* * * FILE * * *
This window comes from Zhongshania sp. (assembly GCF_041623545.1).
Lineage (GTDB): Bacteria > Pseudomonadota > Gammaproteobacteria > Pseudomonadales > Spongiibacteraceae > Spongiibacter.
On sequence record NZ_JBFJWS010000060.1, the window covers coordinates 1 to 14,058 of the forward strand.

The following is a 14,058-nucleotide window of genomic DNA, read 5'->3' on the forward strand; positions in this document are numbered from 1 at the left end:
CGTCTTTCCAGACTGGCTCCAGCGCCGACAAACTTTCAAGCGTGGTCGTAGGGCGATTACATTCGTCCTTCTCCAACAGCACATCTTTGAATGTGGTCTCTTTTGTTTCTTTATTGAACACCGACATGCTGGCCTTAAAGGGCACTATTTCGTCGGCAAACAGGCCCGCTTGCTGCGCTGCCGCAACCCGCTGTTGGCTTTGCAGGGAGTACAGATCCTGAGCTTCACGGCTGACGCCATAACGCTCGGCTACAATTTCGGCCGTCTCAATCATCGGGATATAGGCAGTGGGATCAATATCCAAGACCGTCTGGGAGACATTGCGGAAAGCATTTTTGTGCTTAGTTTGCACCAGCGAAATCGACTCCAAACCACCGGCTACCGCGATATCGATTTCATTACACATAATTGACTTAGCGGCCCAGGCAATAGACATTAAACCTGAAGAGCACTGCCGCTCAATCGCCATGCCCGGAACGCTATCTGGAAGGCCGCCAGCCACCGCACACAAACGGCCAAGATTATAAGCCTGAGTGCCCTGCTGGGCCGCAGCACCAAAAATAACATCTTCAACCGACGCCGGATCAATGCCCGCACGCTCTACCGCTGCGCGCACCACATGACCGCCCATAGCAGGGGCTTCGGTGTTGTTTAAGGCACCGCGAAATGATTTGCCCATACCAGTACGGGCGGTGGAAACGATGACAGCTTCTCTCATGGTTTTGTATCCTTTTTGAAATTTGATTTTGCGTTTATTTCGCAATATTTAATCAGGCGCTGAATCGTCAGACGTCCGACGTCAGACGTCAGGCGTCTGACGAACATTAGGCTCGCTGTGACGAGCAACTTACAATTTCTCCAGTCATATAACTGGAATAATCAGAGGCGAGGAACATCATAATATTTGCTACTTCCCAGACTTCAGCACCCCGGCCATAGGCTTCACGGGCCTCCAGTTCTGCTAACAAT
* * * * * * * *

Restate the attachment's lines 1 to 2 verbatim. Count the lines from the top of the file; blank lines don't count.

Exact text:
This window comes from Zhongshania sp. (assembly GCF_041623545.1).
Lineage (GTDB): Bacteria > Pseudomonadota > Gammaproteobacteria > Pseudomonadales > Spongiibacteraceae > Spongiibacter.